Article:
One thing I've found difficult is telling other people that Jilly is epileptic. Epilepsy is so common in dogs that just about everyone either knows someone who's dog had epilepsy or has had a dog with epilepsy. Sadly many of these people seem to think it's the right thing to do to tell me horror stories or to give me advice that's completely different to the advice from the vet. Suffice to say the vet who is treating Jilly has been treating our dogs for 31 years. I trust her implicitly. She has not only treated a lot of animals with the condition she also has an epileptic cat. She is a wise woman and I know she'll look after Jilly as if she's her own dog.
Here's a little video of Jilly and Sasha enjoying a run in a field at Pencarrow House. I allowed Jilly to do this about a week after she started medicationbecause I judged it was safe to do so. A different dog may suffer more severe side effects from the medication and may need to be kept on the lead all the time at first.
The dogs having a run in a field at
If your dog is diagnosed with epilepsy please don't despair. The dog can get back to normal and can compete at agility again. It's something you will need to live with. It's a horrible condition and I feel so sorry for the people and animals who have to cope with it. However it can be done. Hopefully as research progresses a cure will be found. There have been several explorations into surgery and I think as long as the research continues we will make progress with this disease. It would change so many people's lives.
In 2019 we were lucky enough to get a spot in a training class with We were training with Dave Munnings, one of the country's top handlers. I got to meet Fame and the lovely Boost, a corgi collie cross. The two hour lesson concentrated on getting the fastest lines for your dog.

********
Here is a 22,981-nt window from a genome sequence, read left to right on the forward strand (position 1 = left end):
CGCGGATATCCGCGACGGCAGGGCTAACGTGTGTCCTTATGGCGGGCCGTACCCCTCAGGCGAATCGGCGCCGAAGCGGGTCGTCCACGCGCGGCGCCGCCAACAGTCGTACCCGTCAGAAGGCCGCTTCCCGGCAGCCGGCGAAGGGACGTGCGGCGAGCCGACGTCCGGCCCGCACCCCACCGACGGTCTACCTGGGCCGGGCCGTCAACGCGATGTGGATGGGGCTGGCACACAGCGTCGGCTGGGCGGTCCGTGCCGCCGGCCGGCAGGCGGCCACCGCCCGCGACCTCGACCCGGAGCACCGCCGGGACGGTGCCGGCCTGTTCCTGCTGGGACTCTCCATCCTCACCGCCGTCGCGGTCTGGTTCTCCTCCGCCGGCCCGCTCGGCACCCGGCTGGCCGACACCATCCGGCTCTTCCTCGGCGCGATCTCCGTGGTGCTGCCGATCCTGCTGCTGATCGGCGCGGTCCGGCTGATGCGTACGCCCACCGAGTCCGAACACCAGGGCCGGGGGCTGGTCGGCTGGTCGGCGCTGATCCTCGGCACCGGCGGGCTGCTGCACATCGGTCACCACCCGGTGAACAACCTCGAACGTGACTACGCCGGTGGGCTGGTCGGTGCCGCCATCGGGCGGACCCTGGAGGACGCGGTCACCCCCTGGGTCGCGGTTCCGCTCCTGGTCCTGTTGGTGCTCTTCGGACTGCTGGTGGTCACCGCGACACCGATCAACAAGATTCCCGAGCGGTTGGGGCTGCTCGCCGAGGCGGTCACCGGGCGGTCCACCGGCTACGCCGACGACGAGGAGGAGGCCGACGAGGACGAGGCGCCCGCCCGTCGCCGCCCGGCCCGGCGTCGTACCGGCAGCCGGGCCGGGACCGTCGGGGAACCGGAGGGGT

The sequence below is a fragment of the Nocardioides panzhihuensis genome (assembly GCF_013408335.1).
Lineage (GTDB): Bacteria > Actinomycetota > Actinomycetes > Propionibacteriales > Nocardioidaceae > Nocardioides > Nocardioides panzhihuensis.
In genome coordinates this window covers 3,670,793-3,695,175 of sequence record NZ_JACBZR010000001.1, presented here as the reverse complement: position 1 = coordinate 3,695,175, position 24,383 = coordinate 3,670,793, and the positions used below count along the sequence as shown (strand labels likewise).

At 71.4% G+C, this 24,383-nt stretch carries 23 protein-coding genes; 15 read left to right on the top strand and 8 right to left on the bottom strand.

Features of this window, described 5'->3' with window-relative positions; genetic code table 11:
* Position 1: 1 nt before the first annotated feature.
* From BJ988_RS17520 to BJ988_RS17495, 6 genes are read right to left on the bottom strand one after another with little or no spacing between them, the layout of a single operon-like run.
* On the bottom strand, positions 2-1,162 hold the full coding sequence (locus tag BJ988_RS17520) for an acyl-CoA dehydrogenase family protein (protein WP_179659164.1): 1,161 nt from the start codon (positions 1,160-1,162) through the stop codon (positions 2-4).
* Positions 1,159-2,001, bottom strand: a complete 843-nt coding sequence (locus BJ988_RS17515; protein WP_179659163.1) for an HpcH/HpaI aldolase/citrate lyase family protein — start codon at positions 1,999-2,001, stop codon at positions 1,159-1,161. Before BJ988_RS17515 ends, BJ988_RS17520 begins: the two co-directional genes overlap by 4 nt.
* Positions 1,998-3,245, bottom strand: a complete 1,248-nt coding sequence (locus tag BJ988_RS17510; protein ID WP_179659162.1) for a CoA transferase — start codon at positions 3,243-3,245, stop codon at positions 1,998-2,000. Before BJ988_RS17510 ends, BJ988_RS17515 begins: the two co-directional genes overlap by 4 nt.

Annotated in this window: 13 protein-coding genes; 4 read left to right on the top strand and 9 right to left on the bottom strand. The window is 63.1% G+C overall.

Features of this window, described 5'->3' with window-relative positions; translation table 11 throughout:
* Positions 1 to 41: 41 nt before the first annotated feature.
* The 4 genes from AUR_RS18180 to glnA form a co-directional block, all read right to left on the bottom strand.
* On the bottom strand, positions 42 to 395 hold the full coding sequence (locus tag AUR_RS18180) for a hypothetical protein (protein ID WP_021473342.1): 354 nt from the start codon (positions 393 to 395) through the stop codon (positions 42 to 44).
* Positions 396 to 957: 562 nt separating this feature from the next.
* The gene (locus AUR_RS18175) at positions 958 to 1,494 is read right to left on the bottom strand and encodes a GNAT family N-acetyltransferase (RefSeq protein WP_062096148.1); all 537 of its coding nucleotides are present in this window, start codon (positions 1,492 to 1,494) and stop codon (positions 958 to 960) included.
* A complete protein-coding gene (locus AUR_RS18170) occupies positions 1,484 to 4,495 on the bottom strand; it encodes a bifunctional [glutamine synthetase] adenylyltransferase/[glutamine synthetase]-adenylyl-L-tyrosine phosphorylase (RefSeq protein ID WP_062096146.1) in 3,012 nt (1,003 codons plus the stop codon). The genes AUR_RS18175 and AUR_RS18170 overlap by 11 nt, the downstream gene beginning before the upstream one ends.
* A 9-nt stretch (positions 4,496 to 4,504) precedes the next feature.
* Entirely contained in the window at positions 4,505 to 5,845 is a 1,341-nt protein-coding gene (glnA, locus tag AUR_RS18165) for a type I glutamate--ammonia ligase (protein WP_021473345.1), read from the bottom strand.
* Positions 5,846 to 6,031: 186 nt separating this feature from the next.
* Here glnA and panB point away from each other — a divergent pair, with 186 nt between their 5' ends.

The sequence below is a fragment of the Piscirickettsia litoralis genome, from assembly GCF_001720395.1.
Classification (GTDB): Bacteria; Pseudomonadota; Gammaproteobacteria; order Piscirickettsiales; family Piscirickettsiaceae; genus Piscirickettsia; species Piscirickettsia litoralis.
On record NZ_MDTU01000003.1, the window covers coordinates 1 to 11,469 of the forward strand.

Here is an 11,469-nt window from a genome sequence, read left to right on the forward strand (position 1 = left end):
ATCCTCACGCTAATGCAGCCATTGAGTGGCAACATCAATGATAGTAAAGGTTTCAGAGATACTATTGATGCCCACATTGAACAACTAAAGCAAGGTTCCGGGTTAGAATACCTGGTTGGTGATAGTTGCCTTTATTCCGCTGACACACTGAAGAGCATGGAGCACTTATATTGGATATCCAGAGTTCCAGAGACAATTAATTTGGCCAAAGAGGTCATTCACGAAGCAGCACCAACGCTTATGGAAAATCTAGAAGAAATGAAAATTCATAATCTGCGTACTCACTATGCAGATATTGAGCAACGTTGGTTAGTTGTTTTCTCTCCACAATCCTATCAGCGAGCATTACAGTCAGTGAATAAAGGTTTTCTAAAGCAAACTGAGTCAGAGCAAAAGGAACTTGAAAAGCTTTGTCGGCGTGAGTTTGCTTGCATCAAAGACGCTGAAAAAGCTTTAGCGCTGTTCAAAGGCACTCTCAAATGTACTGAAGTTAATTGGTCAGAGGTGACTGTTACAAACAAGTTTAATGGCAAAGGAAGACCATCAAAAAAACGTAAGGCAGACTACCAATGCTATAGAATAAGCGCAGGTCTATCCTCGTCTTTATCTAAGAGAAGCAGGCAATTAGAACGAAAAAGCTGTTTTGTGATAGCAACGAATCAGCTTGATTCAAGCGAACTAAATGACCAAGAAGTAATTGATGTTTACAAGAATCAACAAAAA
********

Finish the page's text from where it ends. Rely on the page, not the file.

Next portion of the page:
I thought we'd try this one as Jilly would happily trot round the ring and get clear rounds but she wasn't quite fast enough to get into the places. That needed addressing. It would be nice get placed now again. Don't get me wrong. I love playing at shows and if we go home with nothing we've still had a great time. Sometimes though I think it's better for Jilly's mental state to get a really good run and to hear everyone clapping and saying well done. I think dogs know the difference. No matter how hard you try to cover up the fact that something went wrong I think they still know. I do try not to let this happen and every run is a triumph but Jilly seems much more bouncy and excited when it's been a good one. We had a standing ovation once and I couldn't do anything with her for the rest of the show. Good job we got a first place then.